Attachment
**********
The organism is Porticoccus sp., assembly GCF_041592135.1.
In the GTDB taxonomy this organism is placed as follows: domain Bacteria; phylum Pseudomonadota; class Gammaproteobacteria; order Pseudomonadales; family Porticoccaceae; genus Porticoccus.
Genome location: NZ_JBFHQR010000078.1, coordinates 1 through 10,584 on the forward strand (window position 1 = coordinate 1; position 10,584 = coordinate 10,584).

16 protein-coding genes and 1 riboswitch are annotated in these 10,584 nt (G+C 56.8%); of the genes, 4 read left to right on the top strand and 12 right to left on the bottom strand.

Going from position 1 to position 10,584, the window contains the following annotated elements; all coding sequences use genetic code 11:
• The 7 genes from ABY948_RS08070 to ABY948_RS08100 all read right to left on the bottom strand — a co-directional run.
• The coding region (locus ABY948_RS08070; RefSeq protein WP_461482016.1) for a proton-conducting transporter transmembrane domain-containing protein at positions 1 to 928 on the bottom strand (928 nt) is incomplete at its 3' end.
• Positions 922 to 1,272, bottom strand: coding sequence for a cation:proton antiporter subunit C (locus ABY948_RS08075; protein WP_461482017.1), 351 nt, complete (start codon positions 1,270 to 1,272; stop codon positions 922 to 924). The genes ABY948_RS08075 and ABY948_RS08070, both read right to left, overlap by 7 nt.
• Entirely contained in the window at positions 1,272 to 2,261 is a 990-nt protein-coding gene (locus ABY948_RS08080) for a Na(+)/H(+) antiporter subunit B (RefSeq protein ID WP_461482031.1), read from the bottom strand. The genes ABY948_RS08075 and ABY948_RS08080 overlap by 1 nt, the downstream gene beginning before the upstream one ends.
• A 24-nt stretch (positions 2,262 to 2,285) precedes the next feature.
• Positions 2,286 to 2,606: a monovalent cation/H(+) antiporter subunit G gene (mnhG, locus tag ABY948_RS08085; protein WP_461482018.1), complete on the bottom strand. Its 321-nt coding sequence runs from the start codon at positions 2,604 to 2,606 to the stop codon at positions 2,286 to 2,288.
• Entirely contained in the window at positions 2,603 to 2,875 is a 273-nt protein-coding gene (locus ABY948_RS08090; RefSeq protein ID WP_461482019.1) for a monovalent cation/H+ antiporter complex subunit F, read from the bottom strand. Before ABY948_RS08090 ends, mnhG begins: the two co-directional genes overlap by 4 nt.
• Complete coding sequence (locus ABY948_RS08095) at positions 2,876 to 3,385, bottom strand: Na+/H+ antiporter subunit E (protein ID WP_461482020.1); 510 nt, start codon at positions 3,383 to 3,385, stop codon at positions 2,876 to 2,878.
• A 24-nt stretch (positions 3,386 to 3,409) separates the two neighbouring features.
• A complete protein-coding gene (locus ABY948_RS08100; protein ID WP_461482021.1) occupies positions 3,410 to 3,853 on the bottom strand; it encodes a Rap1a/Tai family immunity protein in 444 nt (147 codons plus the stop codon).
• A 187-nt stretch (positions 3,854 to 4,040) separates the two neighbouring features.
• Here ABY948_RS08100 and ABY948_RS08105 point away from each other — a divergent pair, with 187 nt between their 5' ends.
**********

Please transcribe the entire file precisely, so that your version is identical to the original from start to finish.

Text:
The organism is Porticoccus sp., assembly GCF_041592135.1.
In the GTDB taxonomy this organism is placed as follows: domain Bacteria; phylum Pseudomonadota; class Gammaproteobacteria; order Pseudomonadales; family Porticoccaceae; genus Porticoccus.
Genome location: NZ_JBFHQR010000078.1, coordinates 1 through 10,584 on the forward strand (window position 1 = coordinate 1; position 10,584 = coordinate 10,584).

16 protein-coding genes and 1 riboswitch are annotated in these 10,584 nt (G+C 56.8%); of the genes, 4 read left to right on the top strand and 12 right to left on the bottom strand.

Going from position 1 to position 10,584, the window contains the following annotated elements; all coding sequences use genetic code 11:
• The 7 genes from ABY948_RS08070 to ABY948_RS08100 all read right to left on the bottom strand — a co-directional run.
• The coding region (locus ABY948_RS08070; RefSeq protein WP_461482016.1) for a proton-conducting transporter transmembrane domain-containing protein at positions 1 to 928 on the bottom strand (928 nt) is incomplete at its 3' end.
• Positions 922 to 1,272, bottom strand: coding sequence for a cation:proton antiporter subunit C (locus ABY948_RS08075; protein WP_461482017.1), 351 nt, complete (start codon positions 1,270 to 1,272; stop codon positions 922 to 924). The genes ABY948_RS08075 and ABY948_RS08070, both read right to left, overlap by 7 nt.
• Entirely contained in the window at positions 1,272 to 2,261 is a 990-nt protein-coding gene (locus ABY948_RS08080) for a Na(+)/H(+) antiporter subunit B (RefSeq protein ID WP_461482031.1), read from the bottom strand. The genes ABY948_RS08075 and ABY948_RS08080 overlap by 1 nt, the downstream gene beginning before the upstream one ends.
• A 24-nt stretch (positions 2,262 to 2,285) precedes the next feature.
• Positions 2,286 to 2,606: a monovalent cation/H(+) antiporter subunit G gene (mnhG, locus tag ABY948_RS08085; protein WP_461482018.1), complete on the bottom strand. Its 321-nt coding sequence runs from the start codon at positions 2,604 to 2,606 to the stop codon at positions 2,286 to 2,288.
• Entirely contained in the window at positions 2,603 to 2,875 is a 273-nt protein-coding gene (locus ABY948_RS08090; RefSeq protein ID WP_461482019.1) for a monovalent cation/H+ antiporter complex subunit F, read from the bottom strand. Before ABY948_RS08090 ends, mnhG begins: the two co-directional genes overlap by 4 nt.
• Complete coding sequence (locus ABY948_RS08095) at positions 2,876 to 3,385, bottom strand: Na+/H+ antiporter subunit E (protein ID WP_461482020.1); 510 nt, start codon at positions 3,383 to 3,385, stop codon at positions 2,876 to 2,878.
• A 24-nt stretch (positions 3,386 to 3,409) separates the two neighbouring features.
• A complete protein-coding gene (locus ABY948_RS08100; protein ID WP_461482021.1) occupies positions 3,410 to 3,853 on the bottom strand; it encodes a Rap1a/Tai family immunity protein in 444 nt (147 codons plus the stop codon).
• A 187-nt stretch (positions 3,854 to 4,040) separates the two neighbouring features.
• Here ABY948_RS08100 and ABY948_RS08105 point away from each other — a divergent pair, with 187 nt between their 5' ends.